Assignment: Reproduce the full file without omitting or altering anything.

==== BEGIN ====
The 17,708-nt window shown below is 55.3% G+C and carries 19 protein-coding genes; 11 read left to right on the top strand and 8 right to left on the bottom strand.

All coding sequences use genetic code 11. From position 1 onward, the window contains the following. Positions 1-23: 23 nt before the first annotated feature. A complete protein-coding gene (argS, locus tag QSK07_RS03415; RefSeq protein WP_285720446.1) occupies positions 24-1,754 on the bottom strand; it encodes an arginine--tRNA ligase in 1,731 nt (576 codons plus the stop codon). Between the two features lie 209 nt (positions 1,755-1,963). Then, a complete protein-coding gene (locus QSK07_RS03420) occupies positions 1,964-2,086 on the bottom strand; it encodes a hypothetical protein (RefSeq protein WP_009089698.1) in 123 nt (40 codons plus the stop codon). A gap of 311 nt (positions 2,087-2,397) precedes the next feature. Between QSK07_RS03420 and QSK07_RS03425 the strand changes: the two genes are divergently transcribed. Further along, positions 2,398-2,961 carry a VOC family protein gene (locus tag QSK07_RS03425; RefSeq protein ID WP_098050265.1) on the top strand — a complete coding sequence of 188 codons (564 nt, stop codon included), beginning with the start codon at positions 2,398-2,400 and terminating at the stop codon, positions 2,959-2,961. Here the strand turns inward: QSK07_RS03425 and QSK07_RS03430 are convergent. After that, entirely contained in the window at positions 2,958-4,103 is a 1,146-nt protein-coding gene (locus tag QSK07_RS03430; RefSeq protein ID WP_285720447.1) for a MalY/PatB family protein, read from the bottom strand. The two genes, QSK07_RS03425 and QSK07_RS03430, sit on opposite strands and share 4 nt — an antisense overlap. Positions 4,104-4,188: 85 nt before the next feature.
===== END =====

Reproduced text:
The 17,708-nt window shown below is 55.3% G+C and carries 19 protein-coding genes; 11 read left to right on the top strand and 8 right to left on the bottom strand.

All coding sequences use genetic code 11. From position 1 onward, the window contains the following. Positions 1-23: 23 nt before the first annotated feature. A complete protein-coding gene (argS, locus tag QSK07_RS03415; RefSeq protein WP_285720446.1) occupies positions 24-1,754 on the bottom strand; it encodes an arginine--tRNA ligase in 1,731 nt (576 codons plus the stop codon). Between the two features lie 209 nt (positions 1,755-1,963). Then, a complete protein-coding gene (locus QSK07_RS03420) occupies positions 1,964-2,086 on the bottom strand; it encodes a hypothetical protein (RefSeq protein WP_009089698.1) in 123 nt (40 codons plus the stop codon). A gap of 311 nt (positions 2,087-2,397) precedes the next feature. Between QSK07_RS03420 and QSK07_RS03425 the strand changes: the two genes are divergently transcribed. Further along, positions 2,398-2,961 carry a VOC family protein gene (locus tag QSK07_RS03425; RefSeq protein ID WP_098050265.1) on the top strand — a complete coding sequence of 188 codons (564 nt, stop codon included), beginning with the start codon at positions 2,398-2,400 and terminating at the stop codon, positions 2,959-2,961. Here the strand turns inward: QSK07_RS03425 and QSK07_RS03430 are convergent. After that, entirely contained in the window at positions 2,958-4,103 is a 1,146-nt protein-coding gene (locus tag QSK07_RS03430; RefSeq protein ID WP_285720447.1) for a MalY/PatB family protein, read from the bottom strand. The two genes, QSK07_RS03425 and QSK07_RS03430, sit on opposite strands and share 4 nt — an antisense overlap. Positions 4,104-4,188: 85 nt before the next feature.